In early October, the company announced a BRL 45 million ($25.6 million) plan to build a turbine-assembly plant in the state to supply growing contracts in the country. Spain's Gamesa and France's Alstom have already identified Bahia as a good location for its closeness to other wind-power producing states and the state's own 30GW potential in its highlands.
GE is still studying the exact location and the full investment ticket, but it plans to start supplying locally made equipment for its wind projects next year.
The state's authorities have been following a strategy to turn the state into a wind-power generation and equipment-production hub, which includes giving priority to the technology in Bahia's energy expansion plans, aiming to create jobs and developing the local economy.
"Most of the potential has been mapped in the state's western region, which is relatively underdeveloped and wind power is a way to boost the economy," said Rafael Valverde, an official of Bahia's government and industry energy chamber. He said another five wind-power equipment companies are in talks with the local government, but declined to give names.
Bahia is the biggest and most industrialised state in Brazil's north-eastern region. With around 14 million residents, it has 10GW of installed energy capacity.
Although this does not yet include any wind farms, there are 11 projects under construction with a combined capacity of 243MW and another 19 projects have been authorised by Brazil's electricity regulator Aneel with a total capacity of 659MW, many of which are also aiming to sell power in the unregulated market.
Wind projects already account for about 36% of total new installed capacity authorised for the state. Diesel and fuel oil power projects account for 63%. The aim is for wind power to reach close to 30% of the state's installed capacity in the next 20 years, said Valverde. Projects already under local government scrutiny could add another 700MW, he said.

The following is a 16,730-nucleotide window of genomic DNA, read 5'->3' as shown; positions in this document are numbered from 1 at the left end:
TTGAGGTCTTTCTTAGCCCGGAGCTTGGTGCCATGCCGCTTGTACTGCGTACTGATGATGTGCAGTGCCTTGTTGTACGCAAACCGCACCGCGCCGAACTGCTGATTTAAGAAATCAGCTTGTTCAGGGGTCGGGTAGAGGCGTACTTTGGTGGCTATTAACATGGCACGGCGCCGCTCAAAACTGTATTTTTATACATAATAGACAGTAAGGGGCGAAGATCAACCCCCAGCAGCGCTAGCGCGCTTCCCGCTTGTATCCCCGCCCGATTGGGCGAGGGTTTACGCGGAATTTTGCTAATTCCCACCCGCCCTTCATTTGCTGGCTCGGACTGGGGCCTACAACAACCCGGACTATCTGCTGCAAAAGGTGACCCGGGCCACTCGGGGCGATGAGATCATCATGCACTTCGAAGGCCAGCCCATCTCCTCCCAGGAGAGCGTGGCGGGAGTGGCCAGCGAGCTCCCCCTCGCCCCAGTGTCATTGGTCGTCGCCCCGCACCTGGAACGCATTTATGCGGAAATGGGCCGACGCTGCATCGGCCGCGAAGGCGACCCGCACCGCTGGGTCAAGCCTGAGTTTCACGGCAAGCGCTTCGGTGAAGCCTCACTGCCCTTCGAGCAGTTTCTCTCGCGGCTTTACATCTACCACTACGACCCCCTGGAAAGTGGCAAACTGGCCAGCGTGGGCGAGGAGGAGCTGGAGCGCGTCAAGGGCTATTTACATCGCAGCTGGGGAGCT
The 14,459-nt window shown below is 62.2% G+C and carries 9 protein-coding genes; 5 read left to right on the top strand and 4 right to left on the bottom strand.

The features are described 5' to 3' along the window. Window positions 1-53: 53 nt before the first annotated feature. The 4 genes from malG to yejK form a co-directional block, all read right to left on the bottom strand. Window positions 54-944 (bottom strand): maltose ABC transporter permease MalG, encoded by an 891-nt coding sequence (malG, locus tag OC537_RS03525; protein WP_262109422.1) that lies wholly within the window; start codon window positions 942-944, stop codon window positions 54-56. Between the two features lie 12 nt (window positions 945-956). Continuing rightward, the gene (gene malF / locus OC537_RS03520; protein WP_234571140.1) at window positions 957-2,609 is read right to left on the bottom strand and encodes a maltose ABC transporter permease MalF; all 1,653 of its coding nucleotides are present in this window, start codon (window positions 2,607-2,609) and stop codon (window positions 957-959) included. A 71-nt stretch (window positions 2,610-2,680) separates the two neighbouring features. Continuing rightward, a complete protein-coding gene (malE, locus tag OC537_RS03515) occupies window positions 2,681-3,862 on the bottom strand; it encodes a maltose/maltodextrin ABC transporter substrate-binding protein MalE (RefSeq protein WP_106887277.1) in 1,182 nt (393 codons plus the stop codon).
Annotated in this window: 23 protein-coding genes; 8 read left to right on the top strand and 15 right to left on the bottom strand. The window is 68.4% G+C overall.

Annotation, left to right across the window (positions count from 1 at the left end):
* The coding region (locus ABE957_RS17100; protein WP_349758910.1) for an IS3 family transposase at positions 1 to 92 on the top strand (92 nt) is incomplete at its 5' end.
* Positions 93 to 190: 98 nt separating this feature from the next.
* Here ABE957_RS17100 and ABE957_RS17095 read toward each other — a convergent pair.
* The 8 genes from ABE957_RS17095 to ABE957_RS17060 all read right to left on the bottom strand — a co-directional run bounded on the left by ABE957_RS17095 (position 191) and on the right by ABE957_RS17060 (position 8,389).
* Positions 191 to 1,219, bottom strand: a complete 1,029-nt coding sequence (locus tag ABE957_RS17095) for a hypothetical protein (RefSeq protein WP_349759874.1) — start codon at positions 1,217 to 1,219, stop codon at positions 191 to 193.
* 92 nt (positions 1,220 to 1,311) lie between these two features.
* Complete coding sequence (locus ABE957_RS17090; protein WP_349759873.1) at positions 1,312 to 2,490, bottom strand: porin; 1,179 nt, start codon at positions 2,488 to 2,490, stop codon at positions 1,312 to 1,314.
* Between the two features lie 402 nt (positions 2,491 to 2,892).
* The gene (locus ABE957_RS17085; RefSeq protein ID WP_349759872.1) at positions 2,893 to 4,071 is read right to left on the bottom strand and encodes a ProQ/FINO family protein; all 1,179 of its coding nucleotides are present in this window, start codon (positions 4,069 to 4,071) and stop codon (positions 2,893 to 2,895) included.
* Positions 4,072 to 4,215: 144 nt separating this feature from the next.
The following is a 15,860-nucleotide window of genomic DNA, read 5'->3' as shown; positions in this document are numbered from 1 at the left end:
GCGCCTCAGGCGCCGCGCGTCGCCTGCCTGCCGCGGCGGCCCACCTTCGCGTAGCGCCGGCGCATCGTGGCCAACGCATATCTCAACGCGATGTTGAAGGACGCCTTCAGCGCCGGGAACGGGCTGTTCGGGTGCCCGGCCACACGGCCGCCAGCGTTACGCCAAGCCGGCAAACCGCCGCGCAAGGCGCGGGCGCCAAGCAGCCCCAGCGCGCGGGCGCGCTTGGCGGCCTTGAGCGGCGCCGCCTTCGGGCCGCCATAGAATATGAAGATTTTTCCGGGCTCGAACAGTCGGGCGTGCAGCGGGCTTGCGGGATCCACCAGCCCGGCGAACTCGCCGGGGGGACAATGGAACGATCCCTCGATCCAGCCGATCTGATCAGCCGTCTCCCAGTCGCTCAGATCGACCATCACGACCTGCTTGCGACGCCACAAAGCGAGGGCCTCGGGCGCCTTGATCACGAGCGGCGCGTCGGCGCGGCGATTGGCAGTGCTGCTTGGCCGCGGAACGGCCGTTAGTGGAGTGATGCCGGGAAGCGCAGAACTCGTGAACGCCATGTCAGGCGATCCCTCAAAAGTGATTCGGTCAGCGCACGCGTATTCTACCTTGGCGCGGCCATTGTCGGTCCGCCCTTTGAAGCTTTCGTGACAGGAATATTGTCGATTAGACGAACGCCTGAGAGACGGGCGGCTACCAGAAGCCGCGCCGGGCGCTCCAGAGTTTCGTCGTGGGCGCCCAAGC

"The state government is making all the efforts to speed and improve things for the wind-power sector," he said. It has set up a task force to deal with real estate, licensing, logistics and transmission issues.
Bahia state specialists have proposed a new transmission line running around 700 kilometres across the state's western inland region, where most of the potential is located. Studies need to be concluded before the government can auction the line.
Bahia's energy chamber, comprising industry, government and energy sector specialists, is currently working on improving environmental licensing, detailing the wind maps and training the local workforce, said Valverde. The government is in talks with international and national research centres to develop these programmes. The wind maps are based on studies made in 2000 that indicated an initial potential of 14GW.
Nonetheless, the wind industry still has hurdles to overcome. The state is very well located, close to other north-eastern states that are developing wind projects, is the largest state in land area and has the strongest economy in the region, noted Everaldo Feitosa, CEO of consulting firm Eolica Tecnologia and vice-president of the World Wind Energy Association.
"But the state government needs to improve its licensing methods. Because of the large number of projects, the environmental authorities are facing a severe backlog," he warned.
The equipment will need to be adapted to the strong, erratic winds in the high plains 600-800 metres above sea level. "These are complex winds that, if not accounted for, will reduce the lifespan of equipment," said Feitosa.